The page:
Tesla has become the hottest car maker in America and they are doing it by focusing on data, which is something that legacy automakers are not really doing very well today. While Detroit continues to push traditional ad campaigns that focus on speed, performance, and safety, Tesla has taken a drastically different approach — and it is evidently paying off.
In the past decade, a new trend has arisen in the American automotive market. According to Inc.com, millennials perceive traditional cars as expensive and pollution-pumping modes of transportation. Amidst the rise of ride-hailing services, the next-generation of car buyers do not seem very eager to get behind the wheel of a personal vehicle, or at least one that is conventional, and acquired through a conventional dealership.
The main issue is that cars are simply not compelling or “fun” to consumers anymore. They are expensive and boring, and unfortunately, none of the traditional car manufacturers have been able to solve the riddle. Then there is Tesla. In a 60 Minutes segment, Scott Pelley said that Tesla CEO Elon Musk was revolutionizing vehicles, in the same way Steve Jobs changed the mobile industry with the iPhone.
Part of the reason behind Tesla’s success so far is the company’s focus on developing vehicles that are built from the ground up with tech. Inasmuch as traditional cars are built on horsepower, Teslas are built on data. Data that’s gathered from every vehicle in Tesla’s fleet, and data that has the potential to improve the company’s cars in terms of performance, safety, and features. Teslas have had over a decade to master this, and the company has gotten very good at its tech-centered approach.
Tesla currently utilizes data from its nearly 900,000 vehicles currently on the road to give engineers and analysts in Silicon Valley an idea of what they need to improve upon. For example, when Tesla rolled out the highly anticipated release of Smart Summon, the company utilized information from over one million uses of the software. Tesla uses the same strategy with its Autopilot and Full Self-Driving suite as well, which are stepping stones towards CEO Elon Musk’s attempts at reaching autonomy.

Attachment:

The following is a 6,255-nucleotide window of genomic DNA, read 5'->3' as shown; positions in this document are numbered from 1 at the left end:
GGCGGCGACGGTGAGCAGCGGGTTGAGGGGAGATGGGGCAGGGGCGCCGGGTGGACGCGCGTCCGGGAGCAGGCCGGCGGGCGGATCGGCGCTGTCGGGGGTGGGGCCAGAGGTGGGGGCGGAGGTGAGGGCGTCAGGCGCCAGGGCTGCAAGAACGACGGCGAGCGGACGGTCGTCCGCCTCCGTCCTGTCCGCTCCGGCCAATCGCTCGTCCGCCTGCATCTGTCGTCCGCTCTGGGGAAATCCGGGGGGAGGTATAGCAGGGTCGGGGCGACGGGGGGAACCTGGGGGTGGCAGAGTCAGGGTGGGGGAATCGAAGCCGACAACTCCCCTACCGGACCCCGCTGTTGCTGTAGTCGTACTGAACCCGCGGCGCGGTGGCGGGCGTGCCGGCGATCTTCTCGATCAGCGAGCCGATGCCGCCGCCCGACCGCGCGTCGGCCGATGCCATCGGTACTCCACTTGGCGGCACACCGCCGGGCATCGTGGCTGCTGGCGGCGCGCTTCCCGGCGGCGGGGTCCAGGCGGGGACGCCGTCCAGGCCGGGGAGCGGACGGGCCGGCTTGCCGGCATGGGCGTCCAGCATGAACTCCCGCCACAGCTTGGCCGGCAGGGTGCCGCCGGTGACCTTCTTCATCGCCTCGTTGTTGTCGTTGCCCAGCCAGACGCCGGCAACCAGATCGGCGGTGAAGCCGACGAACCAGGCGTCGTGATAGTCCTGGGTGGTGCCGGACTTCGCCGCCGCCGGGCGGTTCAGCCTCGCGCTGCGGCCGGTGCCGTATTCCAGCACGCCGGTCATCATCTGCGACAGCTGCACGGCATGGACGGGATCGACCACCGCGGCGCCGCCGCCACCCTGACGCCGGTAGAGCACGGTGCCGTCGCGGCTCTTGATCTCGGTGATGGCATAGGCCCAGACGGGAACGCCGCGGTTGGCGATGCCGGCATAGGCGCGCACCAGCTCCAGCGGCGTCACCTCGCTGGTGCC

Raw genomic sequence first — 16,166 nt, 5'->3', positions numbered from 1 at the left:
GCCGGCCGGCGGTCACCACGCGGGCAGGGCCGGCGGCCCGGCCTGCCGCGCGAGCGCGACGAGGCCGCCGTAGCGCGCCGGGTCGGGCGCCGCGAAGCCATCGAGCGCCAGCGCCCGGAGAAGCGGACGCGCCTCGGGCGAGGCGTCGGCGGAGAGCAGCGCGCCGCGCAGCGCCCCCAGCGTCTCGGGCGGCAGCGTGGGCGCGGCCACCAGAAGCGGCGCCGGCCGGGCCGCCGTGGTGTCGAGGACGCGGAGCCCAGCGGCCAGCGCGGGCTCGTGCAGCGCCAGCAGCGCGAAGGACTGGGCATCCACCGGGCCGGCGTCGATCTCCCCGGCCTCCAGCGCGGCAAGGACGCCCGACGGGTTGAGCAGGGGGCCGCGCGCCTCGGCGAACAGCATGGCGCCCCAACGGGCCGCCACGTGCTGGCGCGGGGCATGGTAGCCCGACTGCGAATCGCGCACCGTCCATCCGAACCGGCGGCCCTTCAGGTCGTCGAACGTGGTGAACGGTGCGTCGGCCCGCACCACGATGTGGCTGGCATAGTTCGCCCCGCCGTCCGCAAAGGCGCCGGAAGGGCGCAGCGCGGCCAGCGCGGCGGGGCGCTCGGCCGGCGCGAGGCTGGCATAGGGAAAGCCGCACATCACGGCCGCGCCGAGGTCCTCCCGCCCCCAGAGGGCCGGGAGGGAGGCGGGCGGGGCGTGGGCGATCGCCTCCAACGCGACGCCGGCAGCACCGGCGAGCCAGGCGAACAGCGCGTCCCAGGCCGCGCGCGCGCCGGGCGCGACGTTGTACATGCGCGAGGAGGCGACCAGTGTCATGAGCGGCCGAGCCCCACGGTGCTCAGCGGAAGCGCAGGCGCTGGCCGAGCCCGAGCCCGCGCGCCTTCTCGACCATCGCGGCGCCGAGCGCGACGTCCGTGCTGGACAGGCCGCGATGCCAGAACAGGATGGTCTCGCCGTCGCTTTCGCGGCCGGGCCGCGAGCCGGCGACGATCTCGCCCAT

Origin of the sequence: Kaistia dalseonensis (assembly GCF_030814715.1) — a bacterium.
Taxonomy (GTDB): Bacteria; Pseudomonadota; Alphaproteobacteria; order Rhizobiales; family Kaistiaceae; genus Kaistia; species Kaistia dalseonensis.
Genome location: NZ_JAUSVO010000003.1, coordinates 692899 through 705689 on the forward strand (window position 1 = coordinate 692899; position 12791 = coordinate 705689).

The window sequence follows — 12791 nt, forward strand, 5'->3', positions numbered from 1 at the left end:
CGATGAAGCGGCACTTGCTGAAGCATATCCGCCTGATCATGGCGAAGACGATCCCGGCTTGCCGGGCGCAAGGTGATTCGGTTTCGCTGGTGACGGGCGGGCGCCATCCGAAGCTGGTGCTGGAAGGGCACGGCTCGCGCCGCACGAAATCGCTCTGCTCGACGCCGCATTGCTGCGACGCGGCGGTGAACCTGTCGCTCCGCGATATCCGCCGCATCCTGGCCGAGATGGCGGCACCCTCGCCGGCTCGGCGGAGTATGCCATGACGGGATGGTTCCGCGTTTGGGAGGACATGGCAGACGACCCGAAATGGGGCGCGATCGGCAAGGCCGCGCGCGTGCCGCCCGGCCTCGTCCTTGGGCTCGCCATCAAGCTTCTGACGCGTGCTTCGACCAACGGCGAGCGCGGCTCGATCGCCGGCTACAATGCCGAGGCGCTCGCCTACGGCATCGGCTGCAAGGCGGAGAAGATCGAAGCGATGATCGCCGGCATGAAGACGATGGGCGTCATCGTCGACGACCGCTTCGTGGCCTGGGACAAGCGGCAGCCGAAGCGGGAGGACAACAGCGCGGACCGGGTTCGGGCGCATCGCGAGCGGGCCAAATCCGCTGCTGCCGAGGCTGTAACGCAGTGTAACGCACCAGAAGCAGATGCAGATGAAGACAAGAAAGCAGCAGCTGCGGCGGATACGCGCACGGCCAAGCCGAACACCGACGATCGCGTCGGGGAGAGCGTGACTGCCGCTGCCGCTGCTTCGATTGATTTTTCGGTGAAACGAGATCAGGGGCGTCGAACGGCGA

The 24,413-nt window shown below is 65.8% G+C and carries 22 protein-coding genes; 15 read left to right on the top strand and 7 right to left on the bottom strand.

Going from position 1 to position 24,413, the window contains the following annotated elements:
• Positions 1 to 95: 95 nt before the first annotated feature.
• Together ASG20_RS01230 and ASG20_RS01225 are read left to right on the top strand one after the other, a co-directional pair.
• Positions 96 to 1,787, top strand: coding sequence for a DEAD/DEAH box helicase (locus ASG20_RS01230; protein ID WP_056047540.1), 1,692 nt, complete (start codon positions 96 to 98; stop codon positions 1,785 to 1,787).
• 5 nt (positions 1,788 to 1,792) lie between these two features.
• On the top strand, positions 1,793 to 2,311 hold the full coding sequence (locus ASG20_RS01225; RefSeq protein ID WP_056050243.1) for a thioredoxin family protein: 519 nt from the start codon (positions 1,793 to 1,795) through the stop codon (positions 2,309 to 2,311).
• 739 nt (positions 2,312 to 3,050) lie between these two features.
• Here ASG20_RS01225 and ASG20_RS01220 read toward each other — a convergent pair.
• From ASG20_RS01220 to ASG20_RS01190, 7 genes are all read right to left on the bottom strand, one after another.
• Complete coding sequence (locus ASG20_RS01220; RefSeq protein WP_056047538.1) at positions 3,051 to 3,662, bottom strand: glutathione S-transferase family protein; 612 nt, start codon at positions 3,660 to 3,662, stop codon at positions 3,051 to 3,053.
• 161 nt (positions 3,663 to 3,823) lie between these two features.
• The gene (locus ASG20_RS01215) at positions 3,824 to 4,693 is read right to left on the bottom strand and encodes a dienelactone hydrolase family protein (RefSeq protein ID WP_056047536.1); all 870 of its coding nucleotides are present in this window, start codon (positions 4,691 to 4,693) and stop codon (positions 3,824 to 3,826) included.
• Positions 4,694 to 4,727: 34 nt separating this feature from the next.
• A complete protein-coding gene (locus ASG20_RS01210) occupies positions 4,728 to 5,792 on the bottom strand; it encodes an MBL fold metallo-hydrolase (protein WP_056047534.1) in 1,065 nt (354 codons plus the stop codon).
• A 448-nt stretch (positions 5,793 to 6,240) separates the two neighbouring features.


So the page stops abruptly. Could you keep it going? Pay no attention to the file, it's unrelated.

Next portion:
Meanwhile, legacy automakers are continuing to push SUVs and trucks using tried and tested strategies that are not as effective today as they were years ago. Veteran automakers such as Ford and GM have started adopting a tech-centered approach in their respective electric cars and autonomous programs, but their core remains traditional. To try and keep up with Elon Musk and the company he heads, some are even releasing “competitors” to Tesla’s Self-Driving capabilities, but they simply fall short because of a lack of data.
Take GM’s Super Cruise, for example, which is robust in its own right. While it is a capable driver-assist system that can possibly rival Navigate on Autopilot, the system can only be used in a fraction of areas that Tesla’s system can be engaged in. A lot of this gap can be attributed to the mountains upon mountains of real-world driving data that Tesla’s has, and legacy automakers don’t.
And the gap is only widening, as suggested by Lucid Motors CEO Peter Rawlinson in a recent statement. Ultimately, it appears that Tesla is pulling away from its competitors in the car industry. While other companies are struggling to keep up with the transition to electric transportation, Tesla is compiling millions of pieces of data in its efforts to improve.